Thursday, October 2, 2014

This and That in Court Tech – October, 2014

This month’s news and notes from the varied world of technology in the courts, legal system, and everywhere else.

Windows 10 and More

While I am still not satisfied with the explanation regarding the name of the new version of Microsoft Windows that was introduced this week. But there is a very good “Technical Preview” article / slide show on the subject written by ZDNet writer, Ed Bott.  To see it click here.

The Microsoft press release on the announcement is available by clicking here.

One other Microsoft related note.  A very good program for those of you who may be trying to figure out what is happening on your Windows system when for example a program hangs, check out their new Windows Process Explorer utility that you can read about and download at:

A NIEM Data Model

Our good friend (and ace database designer), Derek Coursen has posted a note on his Human Services Informatics blog regarding an article written by data model guru, David Hay, on how NIEM could be designed as a data model.   Derek wrote an academic paper on some of our data modeling ideas that he allowed me to put my name on.  I find a lot of commonality between the thinking in our work and Mr. Hay’s as is no surprise since we cite his work extensively in our paper.

Mr. Hay has now taken a data model approach to the NIEM in his paper, National Information Exchange Model: Core Evaluation available for free download.  In the paper he discusses why he believes a sold data model would benefit NIEM and those who use it.  It is recommended reading for those of you who are interested in such things.

Three Georgia Court Reporters Accused

Thanks to Tony Wright and his post in the LinkedIn Forum for the Advancement of Court Technology site we learned that three Georgia Court Reporters were accused with stealing nearly $500,000 “by taking, theft by deception, giving false statements and racketeering.  They billed per page and they were making their pages much longer than they had to by changing fonts or changing spacing or changing margins or even billing for pages that did not exist”.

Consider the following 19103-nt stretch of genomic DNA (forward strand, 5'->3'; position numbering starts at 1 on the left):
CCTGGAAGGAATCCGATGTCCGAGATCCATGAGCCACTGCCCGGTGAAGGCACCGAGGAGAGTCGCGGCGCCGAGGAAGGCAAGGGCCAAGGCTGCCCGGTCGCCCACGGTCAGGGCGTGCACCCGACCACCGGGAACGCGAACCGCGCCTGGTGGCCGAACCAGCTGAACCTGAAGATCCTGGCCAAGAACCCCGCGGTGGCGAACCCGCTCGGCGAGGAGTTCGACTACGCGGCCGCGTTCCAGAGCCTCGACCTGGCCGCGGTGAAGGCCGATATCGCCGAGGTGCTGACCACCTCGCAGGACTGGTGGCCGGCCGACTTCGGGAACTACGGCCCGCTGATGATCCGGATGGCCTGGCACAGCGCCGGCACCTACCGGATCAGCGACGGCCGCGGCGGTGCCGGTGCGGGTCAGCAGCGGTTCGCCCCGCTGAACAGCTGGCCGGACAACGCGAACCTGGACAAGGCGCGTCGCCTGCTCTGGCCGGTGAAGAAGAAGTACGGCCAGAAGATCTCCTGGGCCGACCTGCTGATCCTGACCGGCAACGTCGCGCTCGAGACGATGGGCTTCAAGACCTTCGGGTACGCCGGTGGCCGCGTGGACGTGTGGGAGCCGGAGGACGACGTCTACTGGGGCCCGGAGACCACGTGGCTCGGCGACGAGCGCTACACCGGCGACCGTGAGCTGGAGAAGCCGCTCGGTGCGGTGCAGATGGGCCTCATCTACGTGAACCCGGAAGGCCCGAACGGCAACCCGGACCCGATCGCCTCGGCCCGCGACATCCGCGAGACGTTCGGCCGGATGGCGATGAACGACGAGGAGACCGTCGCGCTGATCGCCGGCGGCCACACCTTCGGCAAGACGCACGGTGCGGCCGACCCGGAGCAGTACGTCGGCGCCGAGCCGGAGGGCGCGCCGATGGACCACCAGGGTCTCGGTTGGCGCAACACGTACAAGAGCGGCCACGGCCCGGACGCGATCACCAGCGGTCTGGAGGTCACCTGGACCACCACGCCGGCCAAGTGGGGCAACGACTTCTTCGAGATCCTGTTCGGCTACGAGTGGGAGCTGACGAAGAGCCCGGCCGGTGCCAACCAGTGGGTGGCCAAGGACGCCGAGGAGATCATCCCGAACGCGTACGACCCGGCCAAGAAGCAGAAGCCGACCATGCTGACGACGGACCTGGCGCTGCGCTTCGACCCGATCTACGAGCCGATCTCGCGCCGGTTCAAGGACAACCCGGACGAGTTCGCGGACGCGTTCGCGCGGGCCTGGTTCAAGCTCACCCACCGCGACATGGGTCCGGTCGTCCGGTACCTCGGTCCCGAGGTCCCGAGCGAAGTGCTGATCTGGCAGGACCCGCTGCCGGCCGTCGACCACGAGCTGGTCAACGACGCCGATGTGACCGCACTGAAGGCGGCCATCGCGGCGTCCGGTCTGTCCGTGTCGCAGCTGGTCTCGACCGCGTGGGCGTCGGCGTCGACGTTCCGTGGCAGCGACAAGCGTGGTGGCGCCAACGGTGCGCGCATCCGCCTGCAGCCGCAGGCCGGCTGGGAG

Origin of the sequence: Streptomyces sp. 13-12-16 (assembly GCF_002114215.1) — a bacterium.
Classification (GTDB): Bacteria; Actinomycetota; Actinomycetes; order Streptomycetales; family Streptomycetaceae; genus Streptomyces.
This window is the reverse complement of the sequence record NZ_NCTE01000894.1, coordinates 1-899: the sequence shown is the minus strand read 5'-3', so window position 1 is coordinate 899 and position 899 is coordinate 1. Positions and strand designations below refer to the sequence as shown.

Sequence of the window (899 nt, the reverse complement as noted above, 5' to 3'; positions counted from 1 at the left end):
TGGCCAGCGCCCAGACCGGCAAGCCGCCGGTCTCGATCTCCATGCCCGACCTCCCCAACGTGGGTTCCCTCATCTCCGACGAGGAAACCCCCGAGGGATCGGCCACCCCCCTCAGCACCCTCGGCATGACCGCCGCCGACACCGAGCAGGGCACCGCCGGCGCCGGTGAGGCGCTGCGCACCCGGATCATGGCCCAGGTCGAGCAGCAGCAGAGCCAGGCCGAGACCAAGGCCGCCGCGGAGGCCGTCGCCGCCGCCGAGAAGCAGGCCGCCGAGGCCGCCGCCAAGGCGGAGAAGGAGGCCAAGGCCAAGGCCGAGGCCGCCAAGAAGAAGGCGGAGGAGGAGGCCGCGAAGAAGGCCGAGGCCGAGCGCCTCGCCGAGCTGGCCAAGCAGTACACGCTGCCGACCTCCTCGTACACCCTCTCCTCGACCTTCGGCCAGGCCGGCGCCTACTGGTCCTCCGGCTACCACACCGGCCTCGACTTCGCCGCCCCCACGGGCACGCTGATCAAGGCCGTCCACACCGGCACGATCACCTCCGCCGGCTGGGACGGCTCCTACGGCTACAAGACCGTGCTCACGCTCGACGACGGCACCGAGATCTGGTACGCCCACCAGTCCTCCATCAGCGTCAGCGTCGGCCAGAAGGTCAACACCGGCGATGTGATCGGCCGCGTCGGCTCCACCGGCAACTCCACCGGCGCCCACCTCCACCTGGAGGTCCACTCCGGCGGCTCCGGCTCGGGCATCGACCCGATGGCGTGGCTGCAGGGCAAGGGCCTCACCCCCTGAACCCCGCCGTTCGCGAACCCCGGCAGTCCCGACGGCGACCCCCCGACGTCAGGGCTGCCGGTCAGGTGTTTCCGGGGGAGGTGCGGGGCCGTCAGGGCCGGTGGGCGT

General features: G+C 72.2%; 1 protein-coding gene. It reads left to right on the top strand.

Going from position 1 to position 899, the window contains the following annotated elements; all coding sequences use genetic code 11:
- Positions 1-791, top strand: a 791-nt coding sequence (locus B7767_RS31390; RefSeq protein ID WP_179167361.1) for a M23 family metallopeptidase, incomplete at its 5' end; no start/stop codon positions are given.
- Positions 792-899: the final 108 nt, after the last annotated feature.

So I must ask; why are courts still using page counts when every word processing PDF program can easily produce the number of characters and words?  In fact, in Microsoft Word 2013 that I am using to write this article it is automatically showing that currently I have 791 words in this article.  And on the “Review” tab there is a button (shown below) that pops up a dialog box showing pages, words, characters, paragraphs and lines.

Infographic – Improving Cloud Purchasing

Via Martha Hill of the IJIS Institute and the LinkedIn Justice & Public Safety Information Sharing LinkedIn group we learned about Government Technology Magazine’s new downloadable “infographic” – 21 Ways to Improve Cloud Purchasing, Your old contract language doesn’t work for the cloud; here’s how to fix it.

DC Superior Court Provides Live Online Chat for Civil Division

From our good friend Claudia Johnson at we learned back in late July (sorry for the delay Claudia) of the Washington Post’s article on the new Washington DC Superior Court’s “online Web chat feature.  This service lets court users can ask questions of court employees about their cases within the civil division”.